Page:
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War in Ukraine

All the Missiles Russia Uses Against Ukraine, Underscoring Urgency of Air Defense

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russian rockets

Iskander, Kalibr, Zircon: Russia employs a dozen different types of missiles to bombard Ukrainian territory, ranging from modern weaponry to remnants from Soviet times. Ukraine needs support in shooting them down.

In 2024, Russia began to target Ukraine with its latest weapon—the hypersonic Zircon missile, which takes about 3 minutes to reach Kyiv from Crimea. Boasting long-range flight capabilities and formidable power, Russia claims that it is its most advanced development to date. Nonetheless, Ukraine has consistently intercepted Zircons, thanks to allied air defense systems and the capabilities of the Ukrainian Armed Forces. But these are not the only types of missiles Russia uses to bomb Ukraine. There are dozens of others, like the Oniks missiles—meant to destroy ships but used by Russia to destroy land targets. To date, over 5000 missiles have been launched by Russia since the onset of the full-scale invasion. However, a large portion of them have been successfully intercepted by Ukraine.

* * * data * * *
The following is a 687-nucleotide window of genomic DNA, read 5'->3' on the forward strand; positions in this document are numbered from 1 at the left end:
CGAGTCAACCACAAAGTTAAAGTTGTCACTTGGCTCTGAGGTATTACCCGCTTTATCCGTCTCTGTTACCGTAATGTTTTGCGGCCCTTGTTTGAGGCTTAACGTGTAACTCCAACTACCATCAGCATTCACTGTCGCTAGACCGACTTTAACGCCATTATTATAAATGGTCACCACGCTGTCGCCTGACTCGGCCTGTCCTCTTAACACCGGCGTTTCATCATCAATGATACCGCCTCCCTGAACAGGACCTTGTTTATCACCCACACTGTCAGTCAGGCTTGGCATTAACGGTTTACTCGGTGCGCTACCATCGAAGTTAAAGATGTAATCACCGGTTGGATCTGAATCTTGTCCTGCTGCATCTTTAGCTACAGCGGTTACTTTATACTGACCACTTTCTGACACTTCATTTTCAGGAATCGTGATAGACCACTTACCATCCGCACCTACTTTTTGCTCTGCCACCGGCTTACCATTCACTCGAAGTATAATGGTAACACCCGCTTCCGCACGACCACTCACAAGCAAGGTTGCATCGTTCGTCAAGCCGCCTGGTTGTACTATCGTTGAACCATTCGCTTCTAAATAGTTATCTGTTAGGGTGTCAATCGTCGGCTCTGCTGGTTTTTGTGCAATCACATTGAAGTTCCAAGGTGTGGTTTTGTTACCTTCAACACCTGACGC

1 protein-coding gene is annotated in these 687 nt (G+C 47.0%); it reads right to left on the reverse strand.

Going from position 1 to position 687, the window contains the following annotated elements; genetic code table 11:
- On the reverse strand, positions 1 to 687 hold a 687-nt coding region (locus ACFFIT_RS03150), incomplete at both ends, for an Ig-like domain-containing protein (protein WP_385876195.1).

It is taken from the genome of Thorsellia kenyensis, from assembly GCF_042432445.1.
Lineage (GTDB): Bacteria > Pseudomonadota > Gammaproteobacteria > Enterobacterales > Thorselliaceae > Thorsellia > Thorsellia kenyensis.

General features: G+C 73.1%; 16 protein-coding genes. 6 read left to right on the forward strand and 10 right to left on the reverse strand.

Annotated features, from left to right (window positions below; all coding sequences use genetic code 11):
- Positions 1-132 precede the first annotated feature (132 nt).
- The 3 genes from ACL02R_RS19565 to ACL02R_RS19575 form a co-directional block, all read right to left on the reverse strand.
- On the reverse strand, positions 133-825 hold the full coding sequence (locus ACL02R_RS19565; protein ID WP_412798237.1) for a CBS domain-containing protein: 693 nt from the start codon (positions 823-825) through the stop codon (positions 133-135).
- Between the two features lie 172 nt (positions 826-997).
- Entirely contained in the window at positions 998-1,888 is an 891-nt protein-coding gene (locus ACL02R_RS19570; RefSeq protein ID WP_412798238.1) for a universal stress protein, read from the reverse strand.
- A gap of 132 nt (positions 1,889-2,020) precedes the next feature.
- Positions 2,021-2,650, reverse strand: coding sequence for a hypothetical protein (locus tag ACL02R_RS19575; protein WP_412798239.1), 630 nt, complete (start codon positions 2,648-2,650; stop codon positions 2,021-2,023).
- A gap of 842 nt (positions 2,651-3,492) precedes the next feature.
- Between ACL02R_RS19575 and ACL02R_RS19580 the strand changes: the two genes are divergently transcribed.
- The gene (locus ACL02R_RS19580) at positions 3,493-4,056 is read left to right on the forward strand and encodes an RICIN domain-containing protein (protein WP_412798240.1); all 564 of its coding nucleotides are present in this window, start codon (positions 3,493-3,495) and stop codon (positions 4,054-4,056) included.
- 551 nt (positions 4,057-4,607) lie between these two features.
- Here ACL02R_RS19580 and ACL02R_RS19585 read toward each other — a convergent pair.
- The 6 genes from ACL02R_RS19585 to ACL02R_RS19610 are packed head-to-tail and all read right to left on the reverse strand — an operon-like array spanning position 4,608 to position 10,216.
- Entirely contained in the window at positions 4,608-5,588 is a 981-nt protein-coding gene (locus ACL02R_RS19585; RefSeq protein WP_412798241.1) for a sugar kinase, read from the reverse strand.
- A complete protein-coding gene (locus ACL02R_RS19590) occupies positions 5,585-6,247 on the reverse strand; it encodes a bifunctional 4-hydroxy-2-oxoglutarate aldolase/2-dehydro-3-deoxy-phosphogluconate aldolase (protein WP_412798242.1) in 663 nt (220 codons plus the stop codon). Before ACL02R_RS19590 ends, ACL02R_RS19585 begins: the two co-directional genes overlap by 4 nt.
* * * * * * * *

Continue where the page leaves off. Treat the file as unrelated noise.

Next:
We look at all the types of missiles the Russian army is using against Ukraine to illustrate why Ukraine urgently needs more air defense systems to protect its people.

Kalibr: Sea-launched cruise missiles, sent from submarines and military ships.

  • Missile range - up to 2600 km.

  • Speed - 970 km/h. 

  • Warhead - 250-400 kg. 

They are launched from the Black Sea, and sometimes from the Caspian Sea.